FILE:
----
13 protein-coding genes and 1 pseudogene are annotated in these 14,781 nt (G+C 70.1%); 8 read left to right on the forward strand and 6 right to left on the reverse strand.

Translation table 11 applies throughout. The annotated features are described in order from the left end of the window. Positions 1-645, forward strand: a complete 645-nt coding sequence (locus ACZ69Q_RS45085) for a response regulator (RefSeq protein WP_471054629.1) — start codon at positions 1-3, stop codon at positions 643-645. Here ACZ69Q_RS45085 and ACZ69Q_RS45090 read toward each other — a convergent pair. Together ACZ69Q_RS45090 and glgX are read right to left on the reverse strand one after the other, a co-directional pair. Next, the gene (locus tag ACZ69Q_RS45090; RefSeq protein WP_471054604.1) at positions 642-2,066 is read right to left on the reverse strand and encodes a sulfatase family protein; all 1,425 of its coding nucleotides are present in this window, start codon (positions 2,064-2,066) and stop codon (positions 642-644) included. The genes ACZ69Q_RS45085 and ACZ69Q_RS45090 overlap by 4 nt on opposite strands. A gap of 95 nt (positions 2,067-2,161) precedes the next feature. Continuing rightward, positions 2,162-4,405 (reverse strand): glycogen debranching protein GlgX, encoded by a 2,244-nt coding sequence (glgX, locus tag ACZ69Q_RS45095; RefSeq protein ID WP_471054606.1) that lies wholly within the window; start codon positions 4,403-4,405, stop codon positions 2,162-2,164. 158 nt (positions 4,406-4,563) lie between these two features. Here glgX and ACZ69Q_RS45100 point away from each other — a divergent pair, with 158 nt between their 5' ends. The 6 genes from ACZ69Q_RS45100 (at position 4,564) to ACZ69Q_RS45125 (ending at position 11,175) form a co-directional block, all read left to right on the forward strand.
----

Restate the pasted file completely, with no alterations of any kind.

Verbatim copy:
13 protein-coding genes and 1 pseudogene are annotated in these 14,781 nt (G+C 70.1%); 8 read left to right on the forward strand and 6 right to left on the reverse strand.

Translation table 11 applies throughout. The annotated features are described in order from the left end of the window. Positions 1-645, forward strand: a complete 645-nt coding sequence (locus ACZ69Q_RS45085) for a response regulator (RefSeq protein WP_471054629.1) — start codon at positions 1-3, stop codon at positions 643-645. Here ACZ69Q_RS45085 and ACZ69Q_RS45090 read toward each other — a convergent pair. Together ACZ69Q_RS45090 and glgX are read right to left on the reverse strand one after the other, a co-directional pair. Next, the gene (locus tag ACZ69Q_RS45090; RefSeq protein WP_471054604.1) at positions 642-2,066 is read right to left on the reverse strand and encodes a sulfatase family protein; all 1,425 of its coding nucleotides are present in this window, start codon (positions 2,064-2,066) and stop codon (positions 642-644) included. The genes ACZ69Q_RS45085 and ACZ69Q_RS45090 overlap by 4 nt on opposite strands. A gap of 95 nt (positions 2,067-2,161) precedes the next feature. Continuing rightward, positions 2,162-4,405 (reverse strand): glycogen debranching protein GlgX, encoded by a 2,244-nt coding sequence (glgX, locus tag ACZ69Q_RS45095; RefSeq protein ID WP_471054606.1) that lies wholly within the window; start codon positions 4,403-4,405, stop codon positions 2,162-2,164. 158 nt (positions 4,406-4,563) lie between these two features. Here glgX and ACZ69Q_RS45100 point away from each other — a divergent pair, with 158 nt between their 5' ends. The 6 genes from ACZ69Q_RS45100 (at position 4,564) to ACZ69Q_RS45125 (ending at position 11,175) form a co-directional block, all read left to right on the forward strand.